EN was suspected and patient was started on Amoxil 875 mg by mouth twice daily for 10 days along with 800 mg of Motrin every 8 hours for pain. CBC with differential, CMP, TSH, ASO titer, ESR, and CXR were ordered and patient was instructed to follow-up in 1 week. Upon patient follow-up, patient states she had been seen in the local emergency room 3 days prior to visit for worsening joint pain. She stated they had given her some pain medications through her IV and instructed her to follow up with her primary doctor. Labs reviewed with patient showed she had a significant elevation in her ESR at 73 and her ASO and anti-DNase B titers were elevated at 653 and 1710 respectively. CBC showed slight elevation in WBC count at 13.9 and her CMP and TSH were wnl. CXR reviewed showed no acute pulmonary process. Informed patient that inflammatory nodules were most likely result of recent Streptococcal infection and she is on appropriate antibiotics and nodules may take up to 6 to 8 weeks to resolve. Patient was prescribed Sterapred Ds 12 pack and was referred to local primary care doctor for follow up (Figure 1, Figure 2 and Figure 3).
Figure 1

Erythematous nodule located on the medial aspect of the flexor surface of right ankle.

Figure 2

Erythematous nodule located on the medial aspect of the flexor surface of left ankle.

Figure 3

Erythematous nodule located on the palmer surface of left hand.

Discussion

Erythema Nodosum (EN) is the most common type of septal panniculitis [1]. EN has an annual incidence of 5/100,000 persons and is most prevalent in the second to fourth decades of life, with women more often affected than men [2]. In reviewing the literature, there are several causes of EN. The most common infectious etiology is streptococcal infection, with others including tuberculosis and pulmonary fungal infections including histoplasmosis and blastomycosis less common. Other etiologies include sarcoidosis, inflammatory bowel disease, and various drugs including sulfa medications and birth control pills [1, 3]. However, the majority of cases have no identifiable cause. Recent case reports suggest that streptococcal infections and sarcoidosis are the leading identifiable causes of EN in the United States and Europe; however they reported that 55% or reported cases were of unknown etiology [4]. Interestingly, one case report found that most initial encounters of patients with EN were misdiagnosed as having cellulitis [5]. The disease course is usually self-limited and the nodules resolve within 6-8 weeks. The goal of treatment is focused on pain management, with high dose NSAIDs (Motrin 800 mg every 6-8 hrs) recommended. Pain refractory to NSAIDs may respond to narcotic analgesia or a short course of systemic steroids [6]. Other treatment modalities including potassium iodine and Vitamin B12 have been reported with varying results [7].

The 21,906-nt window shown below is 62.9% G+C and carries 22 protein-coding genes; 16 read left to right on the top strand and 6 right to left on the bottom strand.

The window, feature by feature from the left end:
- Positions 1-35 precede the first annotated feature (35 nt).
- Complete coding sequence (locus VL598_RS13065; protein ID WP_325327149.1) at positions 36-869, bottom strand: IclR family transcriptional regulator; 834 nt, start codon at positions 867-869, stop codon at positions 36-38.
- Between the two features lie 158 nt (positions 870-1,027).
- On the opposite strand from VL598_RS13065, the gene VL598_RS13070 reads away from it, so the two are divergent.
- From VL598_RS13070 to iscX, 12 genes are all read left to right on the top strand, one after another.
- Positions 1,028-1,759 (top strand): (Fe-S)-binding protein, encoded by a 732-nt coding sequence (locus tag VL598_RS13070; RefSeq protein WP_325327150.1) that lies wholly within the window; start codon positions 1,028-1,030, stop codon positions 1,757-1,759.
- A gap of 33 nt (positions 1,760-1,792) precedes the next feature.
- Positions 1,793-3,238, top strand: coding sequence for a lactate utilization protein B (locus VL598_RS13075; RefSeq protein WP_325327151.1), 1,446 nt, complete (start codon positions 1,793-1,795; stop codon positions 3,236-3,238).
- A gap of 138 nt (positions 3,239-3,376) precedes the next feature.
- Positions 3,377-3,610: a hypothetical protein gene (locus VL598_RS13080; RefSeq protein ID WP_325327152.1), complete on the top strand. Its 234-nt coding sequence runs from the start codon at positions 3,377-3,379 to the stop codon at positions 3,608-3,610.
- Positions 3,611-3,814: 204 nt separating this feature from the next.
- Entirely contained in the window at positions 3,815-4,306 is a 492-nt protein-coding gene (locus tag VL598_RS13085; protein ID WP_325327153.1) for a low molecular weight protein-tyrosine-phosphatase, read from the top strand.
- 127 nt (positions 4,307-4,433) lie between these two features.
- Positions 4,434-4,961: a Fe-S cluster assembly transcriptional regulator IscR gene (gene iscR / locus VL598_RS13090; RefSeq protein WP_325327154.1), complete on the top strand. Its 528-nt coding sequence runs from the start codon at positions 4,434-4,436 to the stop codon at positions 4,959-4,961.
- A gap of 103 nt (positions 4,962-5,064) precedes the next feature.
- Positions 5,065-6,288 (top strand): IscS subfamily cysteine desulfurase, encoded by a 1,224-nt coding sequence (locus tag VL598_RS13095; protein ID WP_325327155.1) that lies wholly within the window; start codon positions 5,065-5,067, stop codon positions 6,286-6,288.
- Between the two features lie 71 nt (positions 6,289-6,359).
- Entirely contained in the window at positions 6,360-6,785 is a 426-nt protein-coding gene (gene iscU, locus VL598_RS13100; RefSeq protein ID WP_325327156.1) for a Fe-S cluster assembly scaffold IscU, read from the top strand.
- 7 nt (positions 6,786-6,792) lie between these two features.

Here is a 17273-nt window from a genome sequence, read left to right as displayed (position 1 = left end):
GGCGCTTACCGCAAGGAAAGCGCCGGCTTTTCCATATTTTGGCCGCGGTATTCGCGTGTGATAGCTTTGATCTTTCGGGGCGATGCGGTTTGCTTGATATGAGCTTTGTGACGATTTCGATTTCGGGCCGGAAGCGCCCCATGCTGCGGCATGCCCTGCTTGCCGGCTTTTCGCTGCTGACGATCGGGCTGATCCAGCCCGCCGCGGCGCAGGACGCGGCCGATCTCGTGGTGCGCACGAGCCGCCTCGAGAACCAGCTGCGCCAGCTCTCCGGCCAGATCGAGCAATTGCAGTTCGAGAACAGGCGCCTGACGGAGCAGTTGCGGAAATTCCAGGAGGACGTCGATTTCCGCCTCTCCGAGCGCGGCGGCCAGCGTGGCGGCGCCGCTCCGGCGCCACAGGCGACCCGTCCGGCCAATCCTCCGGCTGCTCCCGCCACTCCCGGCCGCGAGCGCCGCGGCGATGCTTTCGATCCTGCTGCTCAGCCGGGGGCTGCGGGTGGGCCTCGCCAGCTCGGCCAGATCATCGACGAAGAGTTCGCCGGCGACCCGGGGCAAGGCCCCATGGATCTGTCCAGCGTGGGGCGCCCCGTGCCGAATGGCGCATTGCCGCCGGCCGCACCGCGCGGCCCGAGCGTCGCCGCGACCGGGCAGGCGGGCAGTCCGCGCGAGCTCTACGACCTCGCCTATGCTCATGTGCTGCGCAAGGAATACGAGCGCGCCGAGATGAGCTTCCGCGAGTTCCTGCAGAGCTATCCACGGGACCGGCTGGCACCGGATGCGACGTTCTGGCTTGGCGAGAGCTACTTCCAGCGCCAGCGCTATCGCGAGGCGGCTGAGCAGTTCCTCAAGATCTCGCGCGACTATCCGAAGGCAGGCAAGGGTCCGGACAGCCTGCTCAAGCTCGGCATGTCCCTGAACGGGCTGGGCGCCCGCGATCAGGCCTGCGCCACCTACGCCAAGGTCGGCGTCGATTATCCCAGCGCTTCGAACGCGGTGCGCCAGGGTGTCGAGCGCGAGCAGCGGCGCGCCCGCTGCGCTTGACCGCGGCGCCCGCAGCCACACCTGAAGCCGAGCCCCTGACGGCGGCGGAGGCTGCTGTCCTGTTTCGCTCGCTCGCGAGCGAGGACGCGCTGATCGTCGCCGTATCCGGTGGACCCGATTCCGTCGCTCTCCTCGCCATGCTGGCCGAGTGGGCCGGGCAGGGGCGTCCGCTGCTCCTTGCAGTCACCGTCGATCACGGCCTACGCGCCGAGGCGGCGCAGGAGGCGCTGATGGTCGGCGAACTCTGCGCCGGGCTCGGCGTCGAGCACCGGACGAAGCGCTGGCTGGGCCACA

Conclusion

Erythema Nodosum (EN) can be difficult to diagnosis in a Family Practice setting. EN should be considered in any patient with multiple erythematous cutaneous nodules, regardless of location. Using the patient's history, a differential diagnosis knowing the common causes of EN can help direct diagnostic evaluation. Reassurance to the patient that this disease is self-limiting and adequate control of pain with NSAIDs is often the only treatment necessary.

Consent

Written informed consent was obtained from the patient for publication of this case report and accompanying images. A copy of the written consent is available for review by the Editor-in-Chief of this journal.

Abbreviations

ASO: 

anti-streptolysin O

CBC: 

complete blood count

CMP: 

complete metabolic panel

ESR: 

erythrocyte sedimentation rate

IV: 

intravenous

NSAIDs: 

Non-steroidal anti-inflammatory drugs

TSH: 

thyroid stimulating hormone

TST: 

tuberculin skin test.

Declarations

Authors’ Affiliations

(1)
Department of Medical Education, Florida Hospital East Orlando

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Copyright

© licensee BioMed Central Ltd. 2009

This article is published under license to BioMed Central Ltd. This is an Open Access article distributed under the terms of the Creative Commons Attribution License (http://creativecommons.org/licenses/by/3.0), which permits unrestricted use, distribution, and reproduction in any medium, provided the original work is properly cited.